On Recruiting Overhaul, IDF Turns To Data Science, Ends ‘One-Dimensional’ Scoring
The IDF will abandon its decades-old recruit placement system in favor of a broader assessment method, the military said on Wednesday.
The current system used to place soldiers in different positions in the army is based on what is called a “Quality Group” score, better known by its Hebrew acronym Kaba, which is based on three parameters: the number of years taken in school, an intelligence test known as an “initial psychotechnical classification” and a personal interview.
These are normally determined during a pre-project assessment, known in Hebrew as Tzav Rishon.
The new model would include at least double the number of parameters, taking into account elements such as resilience, skills and talents, managerial abilities and adaptability of the recruit. Using these additional factors, the military hopes to find better-suited locations for the soldiers to maximize their effectiveness and reduce the number of troops leaving their units.
Using advanced Big Data algorithms, the military will profile good candidates for different units. And the new multidimensional score will then be judged based on the needs of those particular units. Thus, a recruit may have a high suitability score in terms of armored corps, while achieving a low suitability score for the navy, and vice versa.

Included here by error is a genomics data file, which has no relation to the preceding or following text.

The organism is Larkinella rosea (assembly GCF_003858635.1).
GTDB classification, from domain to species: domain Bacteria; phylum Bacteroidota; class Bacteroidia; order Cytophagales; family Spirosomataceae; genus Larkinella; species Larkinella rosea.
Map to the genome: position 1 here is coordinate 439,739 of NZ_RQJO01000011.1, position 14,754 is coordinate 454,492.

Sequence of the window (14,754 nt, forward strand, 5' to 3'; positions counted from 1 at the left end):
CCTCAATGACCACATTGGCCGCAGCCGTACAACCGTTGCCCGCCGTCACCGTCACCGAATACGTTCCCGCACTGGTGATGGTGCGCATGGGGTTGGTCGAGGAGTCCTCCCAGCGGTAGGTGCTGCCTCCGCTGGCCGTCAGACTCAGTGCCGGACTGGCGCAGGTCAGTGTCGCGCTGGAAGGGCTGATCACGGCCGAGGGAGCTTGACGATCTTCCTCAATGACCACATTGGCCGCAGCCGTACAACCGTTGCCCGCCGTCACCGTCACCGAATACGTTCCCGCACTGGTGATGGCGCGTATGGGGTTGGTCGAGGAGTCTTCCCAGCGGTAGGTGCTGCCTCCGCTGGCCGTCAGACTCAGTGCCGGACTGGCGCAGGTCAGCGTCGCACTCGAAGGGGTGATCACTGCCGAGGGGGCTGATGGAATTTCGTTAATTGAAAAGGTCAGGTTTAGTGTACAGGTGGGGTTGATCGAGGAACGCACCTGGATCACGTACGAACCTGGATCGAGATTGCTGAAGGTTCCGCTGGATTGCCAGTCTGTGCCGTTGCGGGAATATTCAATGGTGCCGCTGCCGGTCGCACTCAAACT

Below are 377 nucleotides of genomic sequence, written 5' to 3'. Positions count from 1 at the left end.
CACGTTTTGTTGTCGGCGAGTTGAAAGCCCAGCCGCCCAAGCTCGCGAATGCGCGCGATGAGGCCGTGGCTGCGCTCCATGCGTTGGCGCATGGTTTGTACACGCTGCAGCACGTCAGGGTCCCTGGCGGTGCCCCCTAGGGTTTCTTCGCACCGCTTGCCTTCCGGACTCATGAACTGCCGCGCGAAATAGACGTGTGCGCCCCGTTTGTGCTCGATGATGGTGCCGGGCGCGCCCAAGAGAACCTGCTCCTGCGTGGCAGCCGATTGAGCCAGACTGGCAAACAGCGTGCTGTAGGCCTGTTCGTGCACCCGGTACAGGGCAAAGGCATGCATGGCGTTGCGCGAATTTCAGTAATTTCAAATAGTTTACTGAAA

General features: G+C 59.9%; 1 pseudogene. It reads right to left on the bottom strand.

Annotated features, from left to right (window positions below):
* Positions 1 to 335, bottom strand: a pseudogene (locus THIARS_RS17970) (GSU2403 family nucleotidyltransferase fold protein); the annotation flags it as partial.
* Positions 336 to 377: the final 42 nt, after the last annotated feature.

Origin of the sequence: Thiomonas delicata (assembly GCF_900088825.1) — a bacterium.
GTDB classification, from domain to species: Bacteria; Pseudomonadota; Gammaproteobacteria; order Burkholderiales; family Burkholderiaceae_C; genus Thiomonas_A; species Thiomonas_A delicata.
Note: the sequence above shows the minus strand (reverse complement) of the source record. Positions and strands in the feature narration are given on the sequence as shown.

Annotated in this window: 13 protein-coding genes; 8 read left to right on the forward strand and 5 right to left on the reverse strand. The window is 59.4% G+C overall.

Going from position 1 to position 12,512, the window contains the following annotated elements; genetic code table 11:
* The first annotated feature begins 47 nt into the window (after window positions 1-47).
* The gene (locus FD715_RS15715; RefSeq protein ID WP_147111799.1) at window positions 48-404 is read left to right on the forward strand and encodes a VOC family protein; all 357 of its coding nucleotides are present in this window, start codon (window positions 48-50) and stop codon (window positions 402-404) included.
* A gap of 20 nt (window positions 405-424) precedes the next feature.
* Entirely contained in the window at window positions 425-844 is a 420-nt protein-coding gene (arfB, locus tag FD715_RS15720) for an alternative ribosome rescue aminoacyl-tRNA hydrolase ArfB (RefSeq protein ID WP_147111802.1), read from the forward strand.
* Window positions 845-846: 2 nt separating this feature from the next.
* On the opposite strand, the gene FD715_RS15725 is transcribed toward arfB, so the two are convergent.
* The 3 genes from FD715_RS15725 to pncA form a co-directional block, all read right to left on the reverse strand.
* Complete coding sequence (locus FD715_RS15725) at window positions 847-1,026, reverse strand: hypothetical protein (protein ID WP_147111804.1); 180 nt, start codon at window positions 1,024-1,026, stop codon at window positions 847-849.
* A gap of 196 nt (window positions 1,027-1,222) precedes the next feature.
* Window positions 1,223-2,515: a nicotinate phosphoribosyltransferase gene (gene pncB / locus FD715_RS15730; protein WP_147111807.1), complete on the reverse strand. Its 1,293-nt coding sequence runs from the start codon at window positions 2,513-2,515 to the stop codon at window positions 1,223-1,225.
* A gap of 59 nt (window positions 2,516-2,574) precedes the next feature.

The initial Psychotechnical Ranking Test will also be revised to include additional factors and – more dramatically – will be translated into a number of different languages. Until now, soldiers who did not speak Hebrew before enlisting in the IDF had completed a visual non-verbal version of the test.
The new test is intended to overcome cultural differences between groups in Israeli society, which in the past have been shown to result in biased scores.
Other parts of Tzav Rishon would also be conducted online to make the process easier for those living outside central Israel.
For the sake of transparency, the scores of recruits will be posted online, according to the army.
The changes will not be implemented immediately, but will be rolled out in the years to come.